Ironically, the streets may have been more passable had they not been plowed, since snow provides more traction than ice.
“We had more incidents on Day 3 than on Day 1,” Kite said.
On the bright side, perhaps due to lessons learned, the bridges were better managed than what they had been in the past, Kite said.
As for tomorrow, Kite said the forecast calls for rain from New Bern to the west on Wednesday morning, turning to snow later in the day, with 1-2 inches of accumulation.
But this snow event is more typical of the area. It was preceded by warmer days, and it is expected to get warmer on Thursday, avoiding all of the problems that were associated with the Jan. 3 snow storm.
Things are getting back to normal now that the holidays are behind us. Just kidding.
With snow and ice still blanketing the region, it’s like having an extra week off for the Christmas break. Schools have been closed since Jan. 3 and were closed again today. So much of New Bern was shut down last week, it nearly felt like Christmas Day.
According to the National Weather Service, New Bern officially received 6 inches of snow overnight between Jan. 3 and Jan. 4. Breezy conditions created deep drifts in places, and sub-freezing temperatures kept the snow fresh and froze what was left, making traveling difficult.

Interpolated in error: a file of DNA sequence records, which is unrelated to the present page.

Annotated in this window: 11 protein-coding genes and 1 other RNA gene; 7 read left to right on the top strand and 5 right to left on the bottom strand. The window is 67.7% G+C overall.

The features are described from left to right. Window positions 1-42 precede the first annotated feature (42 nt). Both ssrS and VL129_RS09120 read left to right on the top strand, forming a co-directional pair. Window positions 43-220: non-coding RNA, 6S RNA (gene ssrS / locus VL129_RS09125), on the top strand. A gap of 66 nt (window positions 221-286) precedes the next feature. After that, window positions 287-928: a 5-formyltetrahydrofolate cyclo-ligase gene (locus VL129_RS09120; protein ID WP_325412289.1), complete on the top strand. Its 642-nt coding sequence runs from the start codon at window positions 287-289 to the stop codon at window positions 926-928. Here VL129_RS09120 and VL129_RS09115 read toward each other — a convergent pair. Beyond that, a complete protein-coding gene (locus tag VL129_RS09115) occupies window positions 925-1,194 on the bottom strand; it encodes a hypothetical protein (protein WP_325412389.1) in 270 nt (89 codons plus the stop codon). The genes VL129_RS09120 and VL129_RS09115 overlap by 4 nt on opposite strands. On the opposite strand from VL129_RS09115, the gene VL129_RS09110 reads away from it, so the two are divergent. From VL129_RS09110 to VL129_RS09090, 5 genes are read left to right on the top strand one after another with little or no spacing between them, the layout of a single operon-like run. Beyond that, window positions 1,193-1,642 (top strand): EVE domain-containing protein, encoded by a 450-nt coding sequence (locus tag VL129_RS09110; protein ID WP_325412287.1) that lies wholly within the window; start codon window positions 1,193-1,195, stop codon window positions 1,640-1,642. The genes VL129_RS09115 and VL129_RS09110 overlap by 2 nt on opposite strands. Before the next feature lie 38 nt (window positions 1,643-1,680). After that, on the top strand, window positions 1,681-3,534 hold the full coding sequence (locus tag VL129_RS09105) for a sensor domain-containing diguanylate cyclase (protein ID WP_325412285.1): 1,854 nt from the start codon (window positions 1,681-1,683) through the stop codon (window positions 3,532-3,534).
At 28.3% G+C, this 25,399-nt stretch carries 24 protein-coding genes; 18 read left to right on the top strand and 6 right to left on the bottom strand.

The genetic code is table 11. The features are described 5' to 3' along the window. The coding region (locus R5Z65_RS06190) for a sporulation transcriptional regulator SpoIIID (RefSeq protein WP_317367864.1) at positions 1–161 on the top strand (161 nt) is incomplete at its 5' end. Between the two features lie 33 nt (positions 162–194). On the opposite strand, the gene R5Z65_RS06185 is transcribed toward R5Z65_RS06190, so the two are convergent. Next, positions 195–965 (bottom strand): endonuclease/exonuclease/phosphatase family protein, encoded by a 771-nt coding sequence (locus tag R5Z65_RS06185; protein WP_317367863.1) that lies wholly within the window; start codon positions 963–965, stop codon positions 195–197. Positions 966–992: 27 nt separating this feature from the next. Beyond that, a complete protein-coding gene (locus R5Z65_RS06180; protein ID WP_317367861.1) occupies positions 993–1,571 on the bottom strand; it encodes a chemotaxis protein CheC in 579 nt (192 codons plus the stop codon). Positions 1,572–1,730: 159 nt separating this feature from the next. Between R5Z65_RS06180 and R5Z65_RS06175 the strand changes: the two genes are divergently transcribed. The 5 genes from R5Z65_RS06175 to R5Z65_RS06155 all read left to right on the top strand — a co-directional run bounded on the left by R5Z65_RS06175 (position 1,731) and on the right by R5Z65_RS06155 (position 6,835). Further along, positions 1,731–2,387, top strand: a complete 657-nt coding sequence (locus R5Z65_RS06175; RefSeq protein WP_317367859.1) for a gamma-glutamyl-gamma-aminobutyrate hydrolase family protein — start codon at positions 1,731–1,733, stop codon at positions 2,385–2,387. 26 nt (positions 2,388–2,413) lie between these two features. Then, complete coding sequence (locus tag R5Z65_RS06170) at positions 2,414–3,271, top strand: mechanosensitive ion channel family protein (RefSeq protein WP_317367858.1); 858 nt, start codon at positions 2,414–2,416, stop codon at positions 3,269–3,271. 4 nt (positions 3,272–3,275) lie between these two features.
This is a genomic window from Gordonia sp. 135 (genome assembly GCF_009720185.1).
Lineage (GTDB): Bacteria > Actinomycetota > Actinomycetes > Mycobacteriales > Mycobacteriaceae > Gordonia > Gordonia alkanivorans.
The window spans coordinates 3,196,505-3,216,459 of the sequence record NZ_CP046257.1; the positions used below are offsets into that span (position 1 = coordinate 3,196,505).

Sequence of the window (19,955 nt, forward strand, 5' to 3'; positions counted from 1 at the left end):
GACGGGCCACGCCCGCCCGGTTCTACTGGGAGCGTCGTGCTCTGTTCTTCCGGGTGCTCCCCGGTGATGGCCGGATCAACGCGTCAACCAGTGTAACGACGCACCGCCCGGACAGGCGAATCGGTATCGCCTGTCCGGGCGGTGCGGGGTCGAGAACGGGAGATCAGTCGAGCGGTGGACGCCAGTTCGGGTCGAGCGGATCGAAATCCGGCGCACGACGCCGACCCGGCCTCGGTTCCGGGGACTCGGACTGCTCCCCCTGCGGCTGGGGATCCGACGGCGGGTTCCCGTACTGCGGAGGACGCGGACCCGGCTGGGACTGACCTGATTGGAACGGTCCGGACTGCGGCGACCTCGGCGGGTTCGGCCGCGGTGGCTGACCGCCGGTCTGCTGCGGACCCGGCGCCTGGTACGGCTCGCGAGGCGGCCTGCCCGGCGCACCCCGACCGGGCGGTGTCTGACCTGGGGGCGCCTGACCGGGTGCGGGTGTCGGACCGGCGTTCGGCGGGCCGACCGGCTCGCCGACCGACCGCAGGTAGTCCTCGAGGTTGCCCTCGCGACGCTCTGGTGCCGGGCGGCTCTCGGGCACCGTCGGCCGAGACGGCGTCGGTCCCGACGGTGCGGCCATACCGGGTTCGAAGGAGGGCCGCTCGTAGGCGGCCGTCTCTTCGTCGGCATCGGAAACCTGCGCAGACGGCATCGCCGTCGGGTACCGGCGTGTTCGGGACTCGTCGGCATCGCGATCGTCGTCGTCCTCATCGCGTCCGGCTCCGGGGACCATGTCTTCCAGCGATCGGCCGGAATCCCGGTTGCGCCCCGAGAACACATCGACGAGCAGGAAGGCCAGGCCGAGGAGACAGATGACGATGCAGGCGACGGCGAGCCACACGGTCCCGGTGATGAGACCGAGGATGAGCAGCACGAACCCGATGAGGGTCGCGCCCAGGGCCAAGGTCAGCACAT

Still, some locations, including Sonic and Piggly Wiggly, were braving the weather on Jan. 4 and serving needs. Mail delivery was spotty, however, and many businesses reduced hours or didn’t open at all.
There was enough snow that sledders had more than enough throughout the weekend and into Monday at the U.S. 70/Country Club Road interchange and at Glenburnie Park.
The ice got so bad, at least one U.S. 70 offramp had to be closed due to hardpack ice, and power was temporarily lost to the city’s emergency command center for a time on Thursday. Still, city officials worked overtime and staged equipment on all sides of the rivers to ensure all sections of the city received as much attention as possible.
Still, Valerie Noel Perry, a Craven Street resident, was not a fan of the city’s handling of this snow event.
Circumstances resulted in her making two visits over the past few days to the CarolinaEast Medical Center Emergency Room, which she described as packed. Crossing the street to Walgreens to fill a prescription, she found it closed. Crosswalks and sidewalks were coated with ice and left untreated.
Minor streets were covered with ice for days, and even several major streets were still covered with ice by the weekend. Even during the New Bern Post’s interview with her on Monday, while she was a passenger in a car, there was an ice-related crash right in front of her on Dr. ML King Jr. Boulevard in front of the IHOP restaurant.
Frustrated by responses she heard during calls to Mayor Dana Outlaw, City Manager Mark Stephens, and her alderman, Sabrina Bengel, Perry got on the phone with Raleigh, starting with the Governor’s Office and working her way down.
She even requested the N.C. National Guard be mobilized.
“I’m outraged by what mayor said,” Perry said. First, the phone number listed on the city website was inactive and she had to track down the mayor through his grandson. When she suggested the city lay down sand to improve traction on streets and sidewalks, she said Mayor Outlaw had not heard of such a measure.
Perry said she is a retired lawyer from Boston who has lived in New Bern for a year and that she loves New Bern, but does not like how it has responded to this emergency.